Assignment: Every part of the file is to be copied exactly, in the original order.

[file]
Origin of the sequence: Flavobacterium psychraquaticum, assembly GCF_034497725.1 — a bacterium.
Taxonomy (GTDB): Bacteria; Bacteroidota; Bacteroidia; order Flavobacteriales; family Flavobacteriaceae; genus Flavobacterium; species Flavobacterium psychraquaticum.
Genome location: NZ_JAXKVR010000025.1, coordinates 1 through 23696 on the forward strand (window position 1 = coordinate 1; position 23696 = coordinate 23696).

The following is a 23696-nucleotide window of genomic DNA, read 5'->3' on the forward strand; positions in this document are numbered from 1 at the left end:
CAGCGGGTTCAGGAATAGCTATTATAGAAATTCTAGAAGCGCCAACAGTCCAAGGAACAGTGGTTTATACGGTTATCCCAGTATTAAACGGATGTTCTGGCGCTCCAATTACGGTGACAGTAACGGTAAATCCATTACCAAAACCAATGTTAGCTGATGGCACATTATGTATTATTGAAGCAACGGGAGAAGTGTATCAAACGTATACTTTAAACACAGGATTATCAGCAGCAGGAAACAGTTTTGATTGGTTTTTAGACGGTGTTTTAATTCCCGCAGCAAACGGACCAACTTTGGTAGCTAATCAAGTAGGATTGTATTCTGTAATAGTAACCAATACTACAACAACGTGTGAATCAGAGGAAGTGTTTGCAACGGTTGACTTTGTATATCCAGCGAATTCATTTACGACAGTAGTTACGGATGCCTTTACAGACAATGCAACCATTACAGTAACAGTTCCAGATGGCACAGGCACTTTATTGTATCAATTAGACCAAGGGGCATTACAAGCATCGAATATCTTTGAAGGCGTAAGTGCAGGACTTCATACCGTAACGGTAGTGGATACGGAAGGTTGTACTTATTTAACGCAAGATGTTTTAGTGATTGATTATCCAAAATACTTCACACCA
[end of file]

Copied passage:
Origin of the sequence: Flavobacterium psychraquaticum, assembly GCF_034497725.1 — a bacterium.
Taxonomy (GTDB): Bacteria; Bacteroidota; Bacteroidia; order Flavobacteriales; family Flavobacteriaceae; genus Flavobacterium; species Flavobacterium psychraquaticum.
Genome location: NZ_JAXKVR010000025.1, coordinates 1 through 23696 on the forward strand (window position 1 = coordinate 1; position 23696 = coordinate 23696).

The following is a 23696-nucleotide window of genomic DNA, read 5'->3' on the forward strand; positions in this document are numbered from 1 at the left end:
CAGCGGGTTCAGGAATAGCTATTATAGAAATTCTAGAAGCGCCAACAGTCCAAGGAACAGTGGTTTATACGGTTATCCCAGTATTAAACGGATGTTCTGGCGCTCCAATTACGGTGACAGTAACGGTAAATCCATTACCAAAACCAATGTTAGCTGATGGCACATTATGTATTATTGAAGCAACGGGAGAAGTGTATCAAACGTATACTTTAAACACAGGATTATCAGCAGCAGGAAACAGTTTTGATTGGTTTTTAGACGGTGTTTTAATTCCCGCAGCAAACGGACCAACTTTGGTAGCTAATCAAGTAGGATTGTATTCTGTAATAGTAACCAATACTACAACAACGTGTGAATCAGAGGAAGTGTTTGCAACGGTTGACTTTGTATATCCAGCGAATTCATTTACGACAGTAGTTACGGATGCCTTTACAGACAATGCAACCATTACAGTAACAGTTCCAGATGGCACAGGCACTTTATTGTATCAATTAGACCAAGGGGCATTACAAGCATCGAATATCTTTGAAGGCGTAAGTGCAGGACTTCATACCGTAACGGTAGTGGATACGGAAGGTTGTACTTATTTAACGCAAGATGTTTTAGTGATTGATTATCCAAAATACTTCACACCA